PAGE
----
The 1852 election pitted Franklin Pierce of the Democratic Party against General Winfield Scott of the Whig Party, John P. Hale of the Free Soil Party, Daniel Webster of the Union Party, Jacob Broom of the Native American Party, and George Troop of the Southern Rights Party. In nominating Pierce, the Whig party refused to renominate the incumbent, President Millard Fillmore. Pierce won the election in a significant Electoral College landslide over General Scott, 254-42. As with the 1848 election, and for the next several presidential elections, a major focus of the election was on the question of slavery, especially the Fugitive Slave Act of 1850 and the Compromise of 1850.
Pierce served as Brigadier General in the US Army during the Mexican-American War and also served in both the US House of Representatives and Senate, leaving Congress to return to private practice. Pierce won the Democratic nomination on the 49th ballot. Pierce viewed the abolitionist movement as a significant threat to the continuation of the union of the North and South, and, as a presidential candidate he advocated the passage of the Kansas-Nebraska Act and strong enforcement of the Fugitive Slave Act of 1850. The Democrats saw Pierce as a compromise candidate who could fuse both regions and avoid threats of secession.
General Scott was a lifelong military man, beginning his military career when he joined the United States Army just before his 22nd birthday as a Captain. Scott served in the Army for the next fifty-three years. Known as “Old Fuss and Feathers” because of his insistence on protocol and discipline, Scott was Commanding General of the US Army for twenty years, longer than anyone else in history. During his long military career, Scott oversaw forces in the War of 1812, the Mexican-American War, and briefly for the Union in the Civil War. Scott is credited with devising the Anaconda Plan, which was instrumental in the Union defeating the Confederacy. The Whig Party was deeply divided at its convention, with the South favoring President Fillmore and Scott favored by the North. On the 53rd ballot, Scott won by a very small margin.
Webster had also been a Whig Party candidate for President, receiving twenty-one votes on the 53rd ballot. Webster was recognized as one of the great statesmen of his time as well as a leading courtroom lawyer. Webster served fourteen years in the House of Representatives and another nine years in the United States Senate. He also served twice as Secretary of State. The Union Party had been formed in 1851 as an offshoot of the Whig Party. After the Whig Party nominated Scott, the Union Party nominated Webster as its candidate. Webster died shortly before the Presidential election, but his name remained on the ballot in some states.
The Native American Party, or Know-Nothing Party, originally also nominated Webster for its candidate as well, without his permission. When Webster died, the party quickly replaced him with Jacob Broom, a lawyer who had presided over the convention nominating Webster as the Party’s candidate.
Hale had been a potential nominee for President in 1848. In 1852, the Free Soil Party handily nominated Hale as its candidate. The Southern Rights Party was a Southern faction of Democrats who favored secession. Troop, a former US Senator, was nominated.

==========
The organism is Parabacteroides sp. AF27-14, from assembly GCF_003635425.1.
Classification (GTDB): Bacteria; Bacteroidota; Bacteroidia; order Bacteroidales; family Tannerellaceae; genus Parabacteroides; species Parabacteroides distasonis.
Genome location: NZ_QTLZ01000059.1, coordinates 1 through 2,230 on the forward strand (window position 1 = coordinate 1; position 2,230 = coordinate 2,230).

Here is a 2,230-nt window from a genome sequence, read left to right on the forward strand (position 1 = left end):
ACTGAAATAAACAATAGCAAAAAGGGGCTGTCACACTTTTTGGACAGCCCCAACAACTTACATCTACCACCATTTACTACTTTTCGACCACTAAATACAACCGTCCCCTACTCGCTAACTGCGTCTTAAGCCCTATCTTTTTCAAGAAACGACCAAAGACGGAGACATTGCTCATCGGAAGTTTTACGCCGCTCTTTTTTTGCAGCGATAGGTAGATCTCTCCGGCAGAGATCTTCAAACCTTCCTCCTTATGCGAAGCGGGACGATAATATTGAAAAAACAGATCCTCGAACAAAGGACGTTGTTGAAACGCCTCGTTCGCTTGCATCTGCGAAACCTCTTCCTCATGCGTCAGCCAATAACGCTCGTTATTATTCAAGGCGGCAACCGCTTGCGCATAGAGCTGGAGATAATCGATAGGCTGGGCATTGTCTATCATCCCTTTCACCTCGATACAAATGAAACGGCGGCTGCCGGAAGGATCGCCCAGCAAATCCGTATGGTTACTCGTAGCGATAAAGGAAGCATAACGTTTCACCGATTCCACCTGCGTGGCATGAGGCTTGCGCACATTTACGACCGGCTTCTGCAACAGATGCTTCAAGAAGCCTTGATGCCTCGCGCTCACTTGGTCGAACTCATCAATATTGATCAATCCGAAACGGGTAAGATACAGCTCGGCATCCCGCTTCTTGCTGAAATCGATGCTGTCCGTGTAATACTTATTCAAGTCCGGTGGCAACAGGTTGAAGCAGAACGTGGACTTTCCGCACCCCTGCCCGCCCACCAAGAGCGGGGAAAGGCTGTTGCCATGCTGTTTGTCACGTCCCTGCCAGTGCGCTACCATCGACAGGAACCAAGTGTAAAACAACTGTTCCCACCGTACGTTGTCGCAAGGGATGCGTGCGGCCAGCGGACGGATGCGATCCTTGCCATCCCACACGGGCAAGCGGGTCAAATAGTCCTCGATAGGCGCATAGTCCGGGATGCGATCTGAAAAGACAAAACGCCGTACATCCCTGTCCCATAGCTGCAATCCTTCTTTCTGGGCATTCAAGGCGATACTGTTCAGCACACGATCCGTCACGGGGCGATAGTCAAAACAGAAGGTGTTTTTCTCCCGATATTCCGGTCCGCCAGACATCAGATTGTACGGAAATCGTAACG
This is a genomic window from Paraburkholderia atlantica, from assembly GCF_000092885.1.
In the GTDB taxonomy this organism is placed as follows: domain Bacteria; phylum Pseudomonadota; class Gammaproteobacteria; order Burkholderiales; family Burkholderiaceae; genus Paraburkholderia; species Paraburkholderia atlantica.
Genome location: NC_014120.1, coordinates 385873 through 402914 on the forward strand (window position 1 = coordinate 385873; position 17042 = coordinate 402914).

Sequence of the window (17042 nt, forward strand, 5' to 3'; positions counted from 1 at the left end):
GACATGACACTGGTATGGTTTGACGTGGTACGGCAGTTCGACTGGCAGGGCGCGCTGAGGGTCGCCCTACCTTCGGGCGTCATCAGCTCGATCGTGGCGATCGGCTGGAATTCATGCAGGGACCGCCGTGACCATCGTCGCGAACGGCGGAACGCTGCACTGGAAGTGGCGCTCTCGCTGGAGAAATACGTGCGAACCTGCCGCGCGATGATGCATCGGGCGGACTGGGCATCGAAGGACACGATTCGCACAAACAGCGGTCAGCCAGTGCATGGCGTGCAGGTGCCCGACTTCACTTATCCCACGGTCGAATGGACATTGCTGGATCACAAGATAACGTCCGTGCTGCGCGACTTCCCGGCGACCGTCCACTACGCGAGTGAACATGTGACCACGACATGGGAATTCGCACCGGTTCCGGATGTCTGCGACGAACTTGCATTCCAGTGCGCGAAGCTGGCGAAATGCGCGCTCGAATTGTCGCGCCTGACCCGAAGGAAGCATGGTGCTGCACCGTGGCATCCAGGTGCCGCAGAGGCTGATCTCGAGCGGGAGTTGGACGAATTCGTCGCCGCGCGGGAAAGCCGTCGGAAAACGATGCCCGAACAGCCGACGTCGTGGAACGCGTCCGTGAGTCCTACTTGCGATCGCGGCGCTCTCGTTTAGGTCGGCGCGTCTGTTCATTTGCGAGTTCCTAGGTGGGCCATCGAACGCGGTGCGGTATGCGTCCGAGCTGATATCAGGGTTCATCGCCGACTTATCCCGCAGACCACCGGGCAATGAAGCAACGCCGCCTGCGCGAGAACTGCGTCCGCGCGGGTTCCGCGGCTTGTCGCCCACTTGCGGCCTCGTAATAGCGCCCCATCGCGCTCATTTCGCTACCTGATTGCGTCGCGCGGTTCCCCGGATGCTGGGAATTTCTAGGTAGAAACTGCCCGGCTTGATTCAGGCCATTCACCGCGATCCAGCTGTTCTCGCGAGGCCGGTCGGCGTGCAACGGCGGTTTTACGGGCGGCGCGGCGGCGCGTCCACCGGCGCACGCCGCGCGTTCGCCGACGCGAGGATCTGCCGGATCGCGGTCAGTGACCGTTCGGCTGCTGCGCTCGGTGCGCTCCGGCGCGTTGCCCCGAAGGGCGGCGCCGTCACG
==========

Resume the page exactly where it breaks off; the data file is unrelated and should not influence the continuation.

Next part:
The 1850 Actions and the Election Campaign
The Fugitive Slave Act, passed as part of the Compromise of 1850, required escaped slaves to be returned to their owners and compelled public officials and citizens in the free states to comply with this requirement. The Act was not well received by the Northern states or by abolitionists because it made them complicit in enforcing slavery. The Compromise of 1850 was a series of laws designed to resolve the tensions between the North and South. The Compromise simply postponed, but did not prevent, the Civil War. As described above, both the Act and Compromise had a significant impact on the lineup of political parties and candidates for President.
The election campaign was confusing because the positions of both the Whig and Democratic parties were very similar and without any clear distinctions. Much of the focus during the campaign was on the candidates themselves. Scott was not favored in the South given his abolitionist views, while Pierce and the Democratic Party supported the Compromise and wished to avoid further agitation over slavery. As a result, voter turnout was low. Pierce easily won the Presidency, capturing more than 50% of the popular vote and the Electoral College, 254-42.
Impact on Constitution
The 1852 election showed the continued division of the nation on the issue of slavery. While the Fugitive Slave Act and Compromise of 1850 postponed secession and the Civil War, they also drew a sharper focus on the issue of slavery.
The question of slavery continued to shape Presidential elections in 1852, with Pierce’s views on accepting and enforcing the Fugitive Slave Act and Compromise resulting in his large margin of victory and inauguration as the 14th President. Pierce served only one term and, like his predecessor, was rejected for renomination by his political party, in part due to his views on the Kansas-Nebraska Act. Slavery would continue to divide the nation, leading up to eventual secession and the Civil War.
Dan Cotter is a Partner at Butler Rubin Saltarelli & Boyd LLP and an Adjunct Professor at The John Marshall Law School, where he teaches SCOTUS Judicial Biographies. He is also Immediate Past President of The Chicago Bar Association. The article contains his opinions and is not to be attributed to Butler Rubin or any of its clients, The Chicago Bar Association, or John Marshall.